Turkey india header

Four Countries in 2 Weeks: Turkey, Bangladesh, Bhutan, and India

Preview of an upcoming trip to Turkey, Bangladesh, Bhutan, and India ticking off four new countries to bring the country count to 57!

Neel, my enthusiastic Indian friend, told me a month ago that he was planning a trip back to the motherland. This was great news, as I always wanted to visit India. Immediately a question popped into my head: What other countries could I see?


After searching online for tickets, flight routes, and other options I finalized an itinerary to cover four new countries.

First I purchased a multi city ticket with Turkish Airlines (similar pricing to a round trip but you land and depart from different airports, even in different countries).

This ticket allowed me to spend a full day (~13 hours) in Istanbul, Turkey, arriving early morning and departing at night.

Then I would catch a flight to Dhaka, Bangladesh.

My ticket home would depart from New Delhi, India.

Now to fill in the extra time in between the flights. At this point, Bill decided to join in on the adventure.

From Dhaka, we found flights directly to Bhutan with their sole airline Druk Air. This was a bit tricky with the limited flights and timing, but the best we could do was fly out the following day, only allowing for one night in Bangladesh. Fine.

There was a bit more of a selection for flights out of Bhutan into India, but not by much. We eventually decided to land in and start our India tour in Calcutta.

Now the fun part.

How do you see all major sights of India in just over a week?
Well the short answer is: You don’t.

India Planning

India is huge and the major tour sites are spread all across the country. Though there are plenty of flights, direct routes from tourist sites are few and far between. After countless hours of analyzing flight routes, multi-city possibilities, airline schedules, and other combinations, we came up with a crazy itinerary. By purchasing one multi-city flight with Jet Airways and a one-way with IndiGo we could visit Calcutta, Varanasi, Bombay, Cochin, and New Delhi.

From there we would join Neel to continue to tour of Agra, Jaipur, Udaipur, and New Delhi.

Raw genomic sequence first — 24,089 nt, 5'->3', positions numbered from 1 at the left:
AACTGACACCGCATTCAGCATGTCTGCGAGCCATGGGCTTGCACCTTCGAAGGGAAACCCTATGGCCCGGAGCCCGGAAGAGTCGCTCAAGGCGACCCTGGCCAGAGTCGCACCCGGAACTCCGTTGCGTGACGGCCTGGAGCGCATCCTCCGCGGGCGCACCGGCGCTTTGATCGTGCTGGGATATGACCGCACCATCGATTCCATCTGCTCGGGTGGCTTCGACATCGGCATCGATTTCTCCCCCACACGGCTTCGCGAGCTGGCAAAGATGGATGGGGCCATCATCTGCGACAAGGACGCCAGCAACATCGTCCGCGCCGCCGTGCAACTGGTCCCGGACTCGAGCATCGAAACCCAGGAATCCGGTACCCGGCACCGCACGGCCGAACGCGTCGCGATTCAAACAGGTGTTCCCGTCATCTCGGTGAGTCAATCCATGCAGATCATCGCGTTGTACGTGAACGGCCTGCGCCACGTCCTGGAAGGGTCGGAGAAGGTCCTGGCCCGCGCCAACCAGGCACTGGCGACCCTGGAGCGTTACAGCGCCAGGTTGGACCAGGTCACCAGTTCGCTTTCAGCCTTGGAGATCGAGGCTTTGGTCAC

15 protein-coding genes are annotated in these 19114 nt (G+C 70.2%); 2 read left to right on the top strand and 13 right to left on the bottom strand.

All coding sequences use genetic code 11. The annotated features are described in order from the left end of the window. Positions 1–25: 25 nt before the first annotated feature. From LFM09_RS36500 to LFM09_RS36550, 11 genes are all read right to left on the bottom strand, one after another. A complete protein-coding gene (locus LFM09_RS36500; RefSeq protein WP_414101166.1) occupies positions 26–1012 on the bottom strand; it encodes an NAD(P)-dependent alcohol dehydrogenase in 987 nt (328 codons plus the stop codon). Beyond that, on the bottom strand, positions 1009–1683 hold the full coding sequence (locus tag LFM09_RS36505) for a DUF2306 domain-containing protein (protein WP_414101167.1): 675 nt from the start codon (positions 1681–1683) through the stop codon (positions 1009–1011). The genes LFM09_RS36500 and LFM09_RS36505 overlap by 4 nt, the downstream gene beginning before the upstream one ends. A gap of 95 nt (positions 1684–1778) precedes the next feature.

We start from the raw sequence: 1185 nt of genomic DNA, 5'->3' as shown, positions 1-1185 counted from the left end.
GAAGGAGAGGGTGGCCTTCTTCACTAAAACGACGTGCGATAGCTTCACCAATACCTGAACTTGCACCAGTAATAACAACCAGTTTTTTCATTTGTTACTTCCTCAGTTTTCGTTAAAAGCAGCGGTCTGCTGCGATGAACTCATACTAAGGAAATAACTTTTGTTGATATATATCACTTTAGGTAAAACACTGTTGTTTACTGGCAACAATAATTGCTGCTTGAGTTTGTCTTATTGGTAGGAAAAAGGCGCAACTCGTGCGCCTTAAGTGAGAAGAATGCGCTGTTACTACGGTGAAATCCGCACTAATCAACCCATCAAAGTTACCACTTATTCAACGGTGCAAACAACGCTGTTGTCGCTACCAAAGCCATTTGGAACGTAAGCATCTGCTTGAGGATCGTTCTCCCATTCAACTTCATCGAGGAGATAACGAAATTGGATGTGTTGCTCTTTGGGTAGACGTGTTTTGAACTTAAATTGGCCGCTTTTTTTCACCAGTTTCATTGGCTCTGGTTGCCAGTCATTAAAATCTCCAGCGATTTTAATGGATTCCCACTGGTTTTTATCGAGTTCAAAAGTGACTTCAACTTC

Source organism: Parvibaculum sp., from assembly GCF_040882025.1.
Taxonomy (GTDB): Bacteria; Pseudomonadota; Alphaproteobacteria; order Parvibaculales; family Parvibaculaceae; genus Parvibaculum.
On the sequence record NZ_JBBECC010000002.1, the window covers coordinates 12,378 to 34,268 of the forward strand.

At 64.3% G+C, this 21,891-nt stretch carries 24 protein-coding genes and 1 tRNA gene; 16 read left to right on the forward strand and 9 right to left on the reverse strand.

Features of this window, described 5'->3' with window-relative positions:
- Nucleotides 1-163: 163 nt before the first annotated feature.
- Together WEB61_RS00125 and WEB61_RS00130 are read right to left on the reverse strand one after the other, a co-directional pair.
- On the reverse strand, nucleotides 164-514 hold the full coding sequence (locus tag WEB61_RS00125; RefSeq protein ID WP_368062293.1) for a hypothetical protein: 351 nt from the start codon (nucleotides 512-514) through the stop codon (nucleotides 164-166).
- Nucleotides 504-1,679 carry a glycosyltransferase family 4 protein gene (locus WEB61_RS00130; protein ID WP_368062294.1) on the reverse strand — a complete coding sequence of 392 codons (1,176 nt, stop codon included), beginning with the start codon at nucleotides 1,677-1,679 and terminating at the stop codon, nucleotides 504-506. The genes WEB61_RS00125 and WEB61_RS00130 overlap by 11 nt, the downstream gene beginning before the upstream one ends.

All in all, a pretty action packed trip for just over two weeks in four very distinct countries.


This landmass wedged between the Mediterranean Sea and Black Sea served as the crossroads of Europe and Asia. Throughout its history, its location made it very important and the culture of the country very diverse. Most of the Muslim majority population speak the official language, Turkish.

This democratic republic is also an associate member of the EU.

Recently Turkey has been in the news along with other countries in the area for its riots and civil unrest.
Hopefully I won’t witness any of that in my short stay!


Bangladesh meaning the “Country of Bengal” in Bengali is not often visited for tourism.

In 1947, this country became the eastern wing of Pakistan when it was formed until the Bangladesh Liberation War in 1971 which resulted in their independence. Islam is the main religion of the eighth most populous country in the world.

The capital Dhaka should be an interesting place to visit to introduce us to the country.


I didn’t know much about the Kingdom of Bhutan until I saw it on the map bordering India and China. The landscape pictures of this country nestled in the Himalayas were fantastic and enough to make one want to visit.

The country is at a high elevation, with some Himalayan peaks reaching 7,000 meters.

The country’s national religion is Vajrayana Buddhism. The large majority of the population is Buddhist with Hinduism as its second largest religion.

Interestingly enough, its known to be the “happiest country in Asia” from a survey conducted by Business Week in 2006.


The seventh-largest country by area, the second largest by population over 1.2 billion people needs no introduction. India is one of the fastest growing economies due to its international trade. It also has the third largest standing army!

The British East India Company ran the country for over a century, before India became independent 1947. You know… Gandhi.

Hinduism, Buddhism, Jainism, and Sikhism all have originated in India which has helped create the diverse culture it has today.

A well known tourist destination for its exotic and varied terrain make India an interesting but daunting place to visit. Points of interest are spread all across the landmass making it difficult to visit on a single trip.

I’m really excited to visit these new countries and leaving this weekend. Follow along for the adventure!


About David

Founder and writer at World-Adventurer.com, David is on a mission to travel to every country in the world and has less than 10 countries left! He loves new adventures, unique cultures, historic landmarks, and luxurious hotels. Follow along as David shares a journey of a lifetime!